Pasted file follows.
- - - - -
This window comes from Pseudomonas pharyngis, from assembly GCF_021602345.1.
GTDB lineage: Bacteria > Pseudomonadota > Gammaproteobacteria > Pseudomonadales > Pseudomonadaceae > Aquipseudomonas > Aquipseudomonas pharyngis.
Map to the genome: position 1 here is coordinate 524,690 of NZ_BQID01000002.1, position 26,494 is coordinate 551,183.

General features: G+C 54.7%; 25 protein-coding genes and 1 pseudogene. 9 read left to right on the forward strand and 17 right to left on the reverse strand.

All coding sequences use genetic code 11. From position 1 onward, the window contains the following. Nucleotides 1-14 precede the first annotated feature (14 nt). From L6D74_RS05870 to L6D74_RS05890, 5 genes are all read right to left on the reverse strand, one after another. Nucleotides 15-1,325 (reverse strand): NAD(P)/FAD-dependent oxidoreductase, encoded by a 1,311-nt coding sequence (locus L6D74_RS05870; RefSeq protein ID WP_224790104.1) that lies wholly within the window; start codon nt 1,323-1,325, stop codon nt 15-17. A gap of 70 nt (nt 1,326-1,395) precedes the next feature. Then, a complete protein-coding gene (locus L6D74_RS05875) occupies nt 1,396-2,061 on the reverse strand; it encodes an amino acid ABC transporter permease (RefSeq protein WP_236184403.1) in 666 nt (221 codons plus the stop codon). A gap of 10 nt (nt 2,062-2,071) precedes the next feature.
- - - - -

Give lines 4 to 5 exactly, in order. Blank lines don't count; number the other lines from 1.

General features: G+C 54.7%; 25 protein-coding genes and 1 pseudogene. 9 read left to right on the forward strand and 17 right to left on the reverse strand.

All coding sequences use genetic code 11. From position 1 onward, the window contains the following. Nucleotides 1-14 precede the first annotated feature (14 nt). From L6D74_RS05870 to L6D74_RS05890, 5 genes are all read right to left on the reverse strand, one after another. Nucleotides 15-1,325 (reverse strand): NAD(P)/FAD-dependent oxidoreductase, encoded by a 1,311-nt coding sequence (locus L6D74_RS05870; RefSeq protein ID WP_224790104.1) that lies wholly within the window; start codon nt 1,323-1,325, stop codon nt 15-17. A gap of 70 nt (nt 1,326-1,395) precedes the next feature. Then, a complete protein-coding gene (locus L6D74_RS05875) occupies nt 1,396-2,061 on the reverse strand; it encodes an amino acid ABC transporter permease (RefSeq protein WP_236184403.1) in 666 nt (221 codons plus the stop codon). A gap of 10 nt (nt 2,062-2,071) precedes the next feature.